'Band of Brothers' refrains from emotional manipulation

It's astonishing what television is capable of under the right direction. "Band of Brothers" (Sunday, HBO, 9-11 p.m.) is a high-tech marvel. It's dazzling to look at, even though its color palette is constrained to grays and olive drab. From the spectacle of allied planes flying to Normandy by night, to the mountains and lakes of Austria, the 10-hour miniseries is stunning.

Yet for all its physical power, the real appeal sits solidly in the soul of the piece. Its title (deliberately) recalls the St. Crispin's Day speech in Shakespeare's "Henry V," which rouses his exhausted, outnumbered men to fight. "This story shall the good man teach his son; And Crispin Crispian shall ne'er go by/ From this day until the ending of the world/ But we in it shall be remembered/ We few, we happy few, we band of brothers/ For he today that sheds his blood with me, shall be my brother...."

The speech (quoted in the film) is as much a token of Henry's love for his men as it is a pep talk for battle. And all the filmmakers involved in "Band of Brothers," from executive producers Tom Hanks and Steven Spielberg to the writers, directors, and actors, have done their mightiest to make sure the men of Easy Company, the 506th Regiment of the United States Army's 101st Airborne Division, shall be remembered.

From the rigorous training of raw recruits in Georgia in 1942, we follow Easy Company's drop behind enemy lines on D-Day; the months without proper clothing, firepower, or food in the forests of Bastogne; then on to the Battle of the Bulge.

The men suffer battle fatigue; some become cynical about the war and horrified by what they have endured and what they have done. But eventually the evil that they have halted makes their purpose clear. When they take Hitler's "Eagle's Nest," they find it deserted, but the war in the Pacific rages on. Some may go, and some may go home. But when they do go home, how will they live with what they have seen?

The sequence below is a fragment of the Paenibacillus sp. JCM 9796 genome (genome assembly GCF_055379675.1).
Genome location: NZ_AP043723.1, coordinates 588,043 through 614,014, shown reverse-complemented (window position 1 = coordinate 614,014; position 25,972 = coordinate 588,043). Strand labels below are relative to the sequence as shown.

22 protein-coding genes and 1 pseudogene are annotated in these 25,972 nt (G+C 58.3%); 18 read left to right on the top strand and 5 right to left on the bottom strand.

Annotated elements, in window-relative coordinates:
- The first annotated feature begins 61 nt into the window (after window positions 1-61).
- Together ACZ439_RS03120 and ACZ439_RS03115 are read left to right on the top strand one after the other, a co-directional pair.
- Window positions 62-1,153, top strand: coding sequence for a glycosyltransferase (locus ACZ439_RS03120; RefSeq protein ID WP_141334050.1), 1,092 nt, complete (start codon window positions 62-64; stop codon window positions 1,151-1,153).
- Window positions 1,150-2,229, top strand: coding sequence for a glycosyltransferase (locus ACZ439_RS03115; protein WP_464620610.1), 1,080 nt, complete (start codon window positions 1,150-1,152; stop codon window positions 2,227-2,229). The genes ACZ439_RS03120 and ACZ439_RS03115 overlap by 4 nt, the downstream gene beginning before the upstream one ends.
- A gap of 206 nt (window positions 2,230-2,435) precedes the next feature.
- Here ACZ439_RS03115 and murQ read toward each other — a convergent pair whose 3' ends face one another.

A few of the real Easy Company veterans speak to us in interviews before each episode. Some of these admirable men weep, remembering their own suffering and that of their friends. But they cover a lot of ground, and each of these interviews sets the dramatic situation for each episode.

Of all the terrific characters, from the insecure Captain Sobel (David Schwimmer) to the caring Sergeant Lipton (Donnie Wahlberg), the one who seems most mysterious and noble is Captain Winters (Damian Lewis). Winters commands Easy Company, carrying his dignity like a secret, impervious to assault from without. He doesn't drink, smoke, or swear, and it might have been tempting to exaggerate his fine nature.

Instead, Mr. Lewis's performance persuades us that men can be good, real, and intelligent. Winters's proves himself a brilliant strategist. The men respect him. They will follow him into the fiery furnace, out of which the bands of brotherhood are forged.

It's hard to refrain from hyperbole, because the riches of the series are so obvious. Indeed, it has a few minor faults: It can be hard to follow the story at times; and sometimes we are asked to make leaps in time and place that are never explained.

But "Band of Brothers" is an amazing accomplishment. It refrains from emotional manipulation (unlike Spielberg's "Saving Private Ryan"). All 10 parts portray human nature as it is - mixed motives, conflicting impulses. It earns every emotion it inspires in us. If it is heartening, it's because it defies cynicism and reveals the realities of courage, compassion, and brotherhood as real men in a horrendous war practiced it.

Contains mature subject matter, graphic violence, and strong language.

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